Phew, 2016 is over! It was a crazy year for both the world and JavaScript land. Countless new impressive libraries and frameworks popped up, You Might Not Need JavaScript showed some patterns that made many question their use of JavaScript (a little) and one tweet of a slide from Nolan Lawson’s talk on Fronteers caused some commotion and responses from great names like Jeremy Keith and Christian Heilmann, all summarized in a post by Nolan. I’m starting to think “crazy” is an understatement. 2016 was insane.

This year also included JavaScript fatigue. In case you missed it, many developers are experiencing fatigue over JavaScript’s ecosystem, as a lot of tooling and configuring is required to set up a “modern” JavaScript project. At one point, so many developers had shared their thoughts that a few more articles surfaced on “JavaScript fatigue fatigue”!

To help both you and me sleep at night, I have a compiled a list of 3 promising generic libraries/frameworks for front-end development.

If you weren’t keeping an eye on Vue.js already, you definitely should. Vue.js is a tiny JavaScript framework.

No, don’t run away!

Vue.js seems to primarily focus on views and give you only a handful of tools to regulate data for those views. Instead of a framework stuffed with programming design patterns and limitations, Vue.js’ minimal approach doesn’t get in the way, which is nice for a change.

Vue.js comes in two flavors: a stand-alone version that includes the template compiler and the runtime version that doesn’t. In pretty much all cases, you will want to precompile the templates using Webpack or Browserify, and only load the runtime package client-side. See Vue.js’ installation page for more info.

To demonstrate its simplicity, below is an example of a component that shows a message and adds interactivity to a button to reverse the message.

<div id="app">
<p>{{ message }}</p>
<button v-on:click="reverseMessage">Reverse Message</button>

import Vue from 'vue'

new Vue({
el: '#app',
data: {
message: 'Hello World!',
methods: {
reverseMessage: function () {
const reversedMessage = this.message

this.message = reversedMessage;

Do you miss features you really enjoyed from other libraries? Many plugins for Vue.js are available, and several guides are available to use and write a Vue.js plugin.

You should definitely try this framework if you want to get productive fast. It scales well as the project grows. It is worth mentioning this library is maintained by one person with the help of generous contributors and sponsors.

Regardless whether you choose the stand-alone or runtime flavor, Vue.js supports ES5-compliant browsers by default. Although not documented, I am sure you can increase support by manually adding an ES5 shim.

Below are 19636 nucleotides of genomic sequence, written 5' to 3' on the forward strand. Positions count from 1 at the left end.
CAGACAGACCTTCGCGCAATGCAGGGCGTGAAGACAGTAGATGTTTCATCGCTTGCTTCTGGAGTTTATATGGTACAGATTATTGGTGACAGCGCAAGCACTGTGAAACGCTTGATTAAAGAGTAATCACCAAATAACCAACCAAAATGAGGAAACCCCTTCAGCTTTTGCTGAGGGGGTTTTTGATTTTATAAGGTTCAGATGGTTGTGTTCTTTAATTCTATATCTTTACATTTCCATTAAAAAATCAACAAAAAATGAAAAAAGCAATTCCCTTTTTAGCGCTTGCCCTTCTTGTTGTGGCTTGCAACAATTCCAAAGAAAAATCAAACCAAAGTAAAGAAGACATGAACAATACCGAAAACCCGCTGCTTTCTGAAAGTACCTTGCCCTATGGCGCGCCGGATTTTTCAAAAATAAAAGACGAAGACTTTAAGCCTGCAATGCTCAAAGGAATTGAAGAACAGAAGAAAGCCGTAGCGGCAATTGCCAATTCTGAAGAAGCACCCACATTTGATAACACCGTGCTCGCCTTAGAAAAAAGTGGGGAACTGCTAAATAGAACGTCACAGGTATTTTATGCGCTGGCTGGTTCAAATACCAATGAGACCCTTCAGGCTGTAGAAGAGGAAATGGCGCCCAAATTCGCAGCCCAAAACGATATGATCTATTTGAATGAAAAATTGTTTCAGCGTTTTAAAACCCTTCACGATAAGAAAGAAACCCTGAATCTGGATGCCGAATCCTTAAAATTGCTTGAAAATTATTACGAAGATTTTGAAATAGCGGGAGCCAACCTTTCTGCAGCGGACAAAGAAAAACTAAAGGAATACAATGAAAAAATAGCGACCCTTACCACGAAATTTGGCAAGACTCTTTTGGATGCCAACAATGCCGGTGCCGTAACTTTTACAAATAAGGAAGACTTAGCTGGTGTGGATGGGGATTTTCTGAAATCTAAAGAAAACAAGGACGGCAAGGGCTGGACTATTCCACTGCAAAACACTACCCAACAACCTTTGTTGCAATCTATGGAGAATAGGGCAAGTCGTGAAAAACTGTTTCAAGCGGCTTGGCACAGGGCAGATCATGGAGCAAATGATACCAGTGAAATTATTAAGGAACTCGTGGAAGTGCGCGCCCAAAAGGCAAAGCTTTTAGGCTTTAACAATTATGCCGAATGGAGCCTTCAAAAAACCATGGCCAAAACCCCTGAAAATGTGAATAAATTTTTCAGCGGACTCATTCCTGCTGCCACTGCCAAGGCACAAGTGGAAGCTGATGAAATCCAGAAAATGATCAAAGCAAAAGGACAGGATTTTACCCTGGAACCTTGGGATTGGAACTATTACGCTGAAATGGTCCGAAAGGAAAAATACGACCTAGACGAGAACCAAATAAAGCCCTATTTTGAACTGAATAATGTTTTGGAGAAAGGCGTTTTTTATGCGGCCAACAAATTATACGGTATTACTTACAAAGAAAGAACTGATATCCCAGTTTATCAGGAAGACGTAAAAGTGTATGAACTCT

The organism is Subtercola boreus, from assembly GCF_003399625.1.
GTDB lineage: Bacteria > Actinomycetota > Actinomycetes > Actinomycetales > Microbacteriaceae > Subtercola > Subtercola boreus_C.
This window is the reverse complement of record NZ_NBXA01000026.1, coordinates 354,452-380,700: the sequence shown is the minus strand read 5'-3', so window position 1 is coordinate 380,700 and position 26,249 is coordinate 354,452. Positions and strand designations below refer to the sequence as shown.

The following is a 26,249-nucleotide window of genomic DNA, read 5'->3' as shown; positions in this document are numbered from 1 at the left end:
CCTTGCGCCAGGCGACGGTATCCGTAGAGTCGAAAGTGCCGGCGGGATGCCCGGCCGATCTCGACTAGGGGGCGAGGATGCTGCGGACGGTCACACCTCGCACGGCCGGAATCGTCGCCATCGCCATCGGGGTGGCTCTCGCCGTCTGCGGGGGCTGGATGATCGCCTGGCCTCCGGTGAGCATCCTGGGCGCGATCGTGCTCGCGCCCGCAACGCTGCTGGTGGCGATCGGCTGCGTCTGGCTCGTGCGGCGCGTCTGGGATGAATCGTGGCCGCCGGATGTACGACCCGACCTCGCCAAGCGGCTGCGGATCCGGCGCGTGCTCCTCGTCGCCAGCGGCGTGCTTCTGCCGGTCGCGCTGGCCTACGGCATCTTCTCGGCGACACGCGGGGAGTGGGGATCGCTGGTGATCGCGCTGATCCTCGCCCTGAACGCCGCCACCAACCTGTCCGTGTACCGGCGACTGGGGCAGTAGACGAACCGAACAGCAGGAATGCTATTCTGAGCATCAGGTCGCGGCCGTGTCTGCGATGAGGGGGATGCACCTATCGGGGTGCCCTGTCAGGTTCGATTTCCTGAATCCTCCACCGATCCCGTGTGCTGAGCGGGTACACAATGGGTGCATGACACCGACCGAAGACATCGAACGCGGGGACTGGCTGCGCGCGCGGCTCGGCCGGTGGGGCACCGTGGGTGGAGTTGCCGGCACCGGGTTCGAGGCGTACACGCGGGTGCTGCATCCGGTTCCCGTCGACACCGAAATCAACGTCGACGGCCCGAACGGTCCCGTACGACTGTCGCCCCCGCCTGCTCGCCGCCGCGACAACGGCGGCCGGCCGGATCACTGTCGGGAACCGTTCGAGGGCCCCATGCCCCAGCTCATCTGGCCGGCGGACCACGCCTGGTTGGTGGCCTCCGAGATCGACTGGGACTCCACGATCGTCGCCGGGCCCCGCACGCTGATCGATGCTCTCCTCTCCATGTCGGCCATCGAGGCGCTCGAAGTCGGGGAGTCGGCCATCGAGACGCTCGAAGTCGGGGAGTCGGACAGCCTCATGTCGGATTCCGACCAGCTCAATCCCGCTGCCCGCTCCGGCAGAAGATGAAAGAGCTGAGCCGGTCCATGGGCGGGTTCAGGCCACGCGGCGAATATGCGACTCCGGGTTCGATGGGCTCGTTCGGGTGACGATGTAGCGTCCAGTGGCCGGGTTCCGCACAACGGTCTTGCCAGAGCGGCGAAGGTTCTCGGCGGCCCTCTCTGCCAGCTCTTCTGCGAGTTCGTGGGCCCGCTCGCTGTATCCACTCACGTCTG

For more information, check out Vue.js website or its GitHub repository. If you’re interested, be sure to check out Nilson Jacques’ editorial on Vue.js and Jack Franklin’s introduction to Vue.js 2.0.

Having only been released in mid-November 2016, Svelte is really new. It is a JavaScript framework similar to Vue.js but leaves a smaller footprint. “Traditional” frameworks need runtime code to define and execute modules, keeps state, update the views and do whatever frameworks do. Svelte dissolves into clean JavaScript code as if you didn’t use a framework at all. The major benefit of this is file size.

The framework is actually a tool that compiles your source code to plain JavaScript that doesn’t have dependencies. Svelte has plugins so you can compile the source code using Webpack, Browserify, Rollup or Gulp. Check out the compiler’s repository for all available tools.

For comparison, I’ve recreated the Vue.js example with Svelte:

<p>{{ message }}</p>
<button on:click="reverseMessage()">Reverse Message</button>

export default {
data () {
return {
message: 'Hello World!',
methods: {
reverseMessage () {
const reversedMessage = this.get('message')

message: reversedMessage,

The very same module created with Vue.js produces a 7kb bundle. Svelte produces a 2kb file.

If you’re considering using this in production, I advise you to wait a little longer. The framework is really new and no future plans are announced, except for the TODO’s in the documentation which seem to refer the documentation itself and plugins. Despite being super new and not battle-tested, I expect this to gain some traction next year and might influence libraries and/or frameworks yet to come.